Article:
Not all crops require pollinators or other pollination. Rice, wheat, and potatoes are examples. But many foods rich in nutrients and micronutrients, such as fruits, some vegetables, seeds, nuts, and oils, would disappear without them.
Can you imagine life without these foods? Without the work of certain animals, birds, and insects, strawberries, apples, blueberries, cherries, cacao, and coffee would cease to exist, just as more than 75% of the world’s crops depend on pollinating animals.
What Is Pollination?
According to the Food and Agriculture Organization of the United Nations (FAO), pollination is the transfer of pollen (male cells) from the stamen (male part of the flower) to the stigma (female part of the flower). This process results in fertilization and the production of fruits and seeds.
It is well known that insects are pollinators, but some pollinators are not insects. Details are given below.
Pollination by insects is arguably the most important because insects are the largest group in the animal kingdom, and their size makes them ideal for this task. This group includes the “hymenoptera” (bees, bumblebees, ants, and wasps), the “sheathwings” (beetles), the “diptera” (flies), and the “lepidoptera” (butterflies and moths).
The Membranoptera prefer pollen- and nectar-rich plants and angiosperms, the Diptera prefer small, odorless flowers. The Lepidoptera prefer large, elongated, tubular flowers, which fit the shape of their mouthparts perfectly.
Pollinators Other Than Insects
Animals such as birds, rodents, and mammals also play an essential role in the ecosystem. Here are some of these non-insect pollinators.
Butterflies play an essential role in producing plants and our food crops. They have scales and hairs, and when they suck nectar, pollen attaches to them, and they disperse it.
Experts report that they are “organisms that inhabit all terrestrial ecosystems, especially those in the tropics. These organisms are used as bioindicators because they help interpret the conservation status and changes in a particular environment or ecosystem.
However, populations of some species and many other pollinators, such as honeybees, have declined alarmingly due to intensive farming practices, pesticides, invasive species, and climate change.
The relationship between plants and ants is often viewed negatively by those unfamiliar with the role of ants in the ecosystem. However, the benefits of ants in plant pollination are innumerable. Few species harm plants; instead, many protect them from pests by coming into contact with them.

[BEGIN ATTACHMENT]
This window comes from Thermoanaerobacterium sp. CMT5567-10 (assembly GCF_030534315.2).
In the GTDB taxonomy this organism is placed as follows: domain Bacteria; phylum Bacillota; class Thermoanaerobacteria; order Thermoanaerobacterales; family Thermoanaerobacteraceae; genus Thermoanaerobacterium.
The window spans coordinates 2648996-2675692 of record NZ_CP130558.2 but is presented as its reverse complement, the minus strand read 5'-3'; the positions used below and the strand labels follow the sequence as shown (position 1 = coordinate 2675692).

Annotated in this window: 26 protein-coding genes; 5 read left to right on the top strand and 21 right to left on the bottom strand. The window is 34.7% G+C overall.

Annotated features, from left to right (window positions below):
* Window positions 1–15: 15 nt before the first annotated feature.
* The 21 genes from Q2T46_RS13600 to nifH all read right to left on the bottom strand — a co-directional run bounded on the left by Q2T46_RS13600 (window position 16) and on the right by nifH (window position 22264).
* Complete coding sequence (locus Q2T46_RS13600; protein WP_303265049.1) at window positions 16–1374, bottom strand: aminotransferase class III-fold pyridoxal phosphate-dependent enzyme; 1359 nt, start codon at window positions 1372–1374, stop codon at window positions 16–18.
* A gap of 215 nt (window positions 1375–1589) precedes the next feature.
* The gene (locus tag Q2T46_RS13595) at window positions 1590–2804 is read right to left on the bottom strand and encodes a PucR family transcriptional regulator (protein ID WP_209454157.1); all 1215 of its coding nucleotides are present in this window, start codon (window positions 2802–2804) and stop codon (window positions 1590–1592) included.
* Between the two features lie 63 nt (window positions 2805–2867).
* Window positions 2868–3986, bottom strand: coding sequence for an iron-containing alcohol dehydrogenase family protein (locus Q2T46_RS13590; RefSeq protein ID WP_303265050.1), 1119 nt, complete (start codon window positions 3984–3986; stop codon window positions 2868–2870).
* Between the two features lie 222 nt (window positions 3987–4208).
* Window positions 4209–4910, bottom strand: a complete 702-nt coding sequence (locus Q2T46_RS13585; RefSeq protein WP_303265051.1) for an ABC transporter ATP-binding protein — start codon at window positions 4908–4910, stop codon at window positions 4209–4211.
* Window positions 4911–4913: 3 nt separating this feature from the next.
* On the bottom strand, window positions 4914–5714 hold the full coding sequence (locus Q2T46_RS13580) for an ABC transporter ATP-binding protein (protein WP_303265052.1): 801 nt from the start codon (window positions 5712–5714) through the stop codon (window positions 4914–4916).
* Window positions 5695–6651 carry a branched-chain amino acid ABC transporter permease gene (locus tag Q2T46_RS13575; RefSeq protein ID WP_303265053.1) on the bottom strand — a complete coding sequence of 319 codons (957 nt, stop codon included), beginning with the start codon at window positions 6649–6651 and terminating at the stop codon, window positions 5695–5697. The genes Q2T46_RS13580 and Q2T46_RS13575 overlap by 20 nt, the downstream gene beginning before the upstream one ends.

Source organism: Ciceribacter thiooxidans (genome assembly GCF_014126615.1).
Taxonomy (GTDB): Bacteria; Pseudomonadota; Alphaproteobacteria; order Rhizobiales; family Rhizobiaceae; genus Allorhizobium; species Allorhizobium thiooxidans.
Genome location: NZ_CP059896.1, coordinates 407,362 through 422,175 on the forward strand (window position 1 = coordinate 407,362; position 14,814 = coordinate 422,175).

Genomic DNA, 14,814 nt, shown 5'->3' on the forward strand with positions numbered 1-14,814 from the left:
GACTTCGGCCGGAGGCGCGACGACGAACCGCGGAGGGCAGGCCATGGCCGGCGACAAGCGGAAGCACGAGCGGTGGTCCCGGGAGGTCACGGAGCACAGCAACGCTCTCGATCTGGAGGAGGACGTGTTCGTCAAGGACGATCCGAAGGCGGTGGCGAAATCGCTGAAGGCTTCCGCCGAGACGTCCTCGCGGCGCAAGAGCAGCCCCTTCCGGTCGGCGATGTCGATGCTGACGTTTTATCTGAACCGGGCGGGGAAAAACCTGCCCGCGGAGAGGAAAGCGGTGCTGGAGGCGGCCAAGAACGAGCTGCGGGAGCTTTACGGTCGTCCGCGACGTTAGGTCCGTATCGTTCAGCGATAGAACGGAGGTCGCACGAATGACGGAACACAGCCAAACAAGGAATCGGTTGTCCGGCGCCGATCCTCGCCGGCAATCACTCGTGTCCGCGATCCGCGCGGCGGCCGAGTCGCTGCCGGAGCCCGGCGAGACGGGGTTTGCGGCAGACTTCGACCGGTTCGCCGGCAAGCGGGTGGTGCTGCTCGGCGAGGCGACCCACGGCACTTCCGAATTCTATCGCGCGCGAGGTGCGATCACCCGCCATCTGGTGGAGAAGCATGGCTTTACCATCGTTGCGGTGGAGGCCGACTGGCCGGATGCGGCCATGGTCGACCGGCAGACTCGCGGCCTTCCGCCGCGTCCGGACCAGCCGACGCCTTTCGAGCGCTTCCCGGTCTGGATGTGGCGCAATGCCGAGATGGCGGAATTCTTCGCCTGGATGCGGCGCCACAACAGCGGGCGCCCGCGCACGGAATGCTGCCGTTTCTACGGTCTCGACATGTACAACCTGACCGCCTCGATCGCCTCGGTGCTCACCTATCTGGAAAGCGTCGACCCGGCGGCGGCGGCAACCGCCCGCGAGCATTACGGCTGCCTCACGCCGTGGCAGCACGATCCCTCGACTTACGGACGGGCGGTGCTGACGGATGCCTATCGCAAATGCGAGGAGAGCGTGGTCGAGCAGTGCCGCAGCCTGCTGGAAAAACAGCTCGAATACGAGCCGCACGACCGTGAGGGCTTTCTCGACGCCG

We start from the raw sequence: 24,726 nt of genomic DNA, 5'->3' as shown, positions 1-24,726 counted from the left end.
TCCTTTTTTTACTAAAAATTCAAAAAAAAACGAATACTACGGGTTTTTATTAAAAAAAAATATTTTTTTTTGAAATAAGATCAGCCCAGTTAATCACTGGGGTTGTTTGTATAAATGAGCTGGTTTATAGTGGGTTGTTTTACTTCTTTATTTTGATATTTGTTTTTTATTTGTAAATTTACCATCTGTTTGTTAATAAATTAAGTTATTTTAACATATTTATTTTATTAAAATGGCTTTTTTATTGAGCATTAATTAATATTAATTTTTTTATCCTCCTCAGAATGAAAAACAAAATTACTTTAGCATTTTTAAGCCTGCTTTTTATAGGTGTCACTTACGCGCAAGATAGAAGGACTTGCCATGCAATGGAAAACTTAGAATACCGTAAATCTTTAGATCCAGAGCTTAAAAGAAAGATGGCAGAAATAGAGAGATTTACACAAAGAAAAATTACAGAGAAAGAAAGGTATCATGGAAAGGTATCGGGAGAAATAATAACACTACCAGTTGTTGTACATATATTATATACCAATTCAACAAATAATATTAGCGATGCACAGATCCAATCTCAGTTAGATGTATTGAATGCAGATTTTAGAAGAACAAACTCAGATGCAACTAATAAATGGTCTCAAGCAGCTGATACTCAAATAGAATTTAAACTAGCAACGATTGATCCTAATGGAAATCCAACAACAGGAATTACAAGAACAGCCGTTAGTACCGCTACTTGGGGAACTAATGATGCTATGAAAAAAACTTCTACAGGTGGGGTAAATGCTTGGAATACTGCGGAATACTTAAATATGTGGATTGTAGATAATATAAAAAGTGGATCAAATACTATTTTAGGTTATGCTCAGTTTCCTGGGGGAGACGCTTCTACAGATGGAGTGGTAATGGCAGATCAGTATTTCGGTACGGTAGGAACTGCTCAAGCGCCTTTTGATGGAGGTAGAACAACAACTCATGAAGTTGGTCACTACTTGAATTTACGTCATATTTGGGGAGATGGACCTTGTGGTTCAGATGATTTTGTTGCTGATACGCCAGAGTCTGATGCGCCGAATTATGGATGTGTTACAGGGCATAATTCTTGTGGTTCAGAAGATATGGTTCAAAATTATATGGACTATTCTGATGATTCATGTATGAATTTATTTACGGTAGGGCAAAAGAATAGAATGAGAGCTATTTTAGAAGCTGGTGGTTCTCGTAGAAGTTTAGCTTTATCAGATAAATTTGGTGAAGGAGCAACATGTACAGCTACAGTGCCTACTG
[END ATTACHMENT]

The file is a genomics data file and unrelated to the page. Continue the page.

Mosquitoes are very unpleasant creatures. They spread disease, pollute lakes and marshes, and are never pleasant companions. However, experts say that these invertebrates perform various environmental protection activities, including pollinating plants. Orchids are a clear example of plants that benefit from their actions.
When we think of pollinators, bees are certainly the first animals that come to mind. Because much of the food we eat is directly or indirectly dependent on these animals, their ecological importance in the agroecosystem is very high.
The bees and flowering plants, which are continually searching for nectar, have an excellent relationship that helps the bees reproduce and serves as a bioindicator. One key for honey lovers is to buy pure honey from local farmers who practice sustainable beekeeping, as the number of bees is declining.
It is also recommended to plant pollen- and nectar-rich flowers in your garden to help the bees. This will provide nesting sites and food sources for these essential insects. This should also be done with the help of an expert.
Hummingbirds are described as “birds that act like insects.” Some scientists even call them “winged bees.” They fly from flower to flower, sucking nectar and spreading their pollen all over the flowers.
In the Americas, about 8,000 plant species depend on these birds. They are most attracted to red, pink, yellow, and orange flowers. Hummingbirds also specialize in particular flowers, those with long beaks on long flowers and curved beaks on curved flowers.
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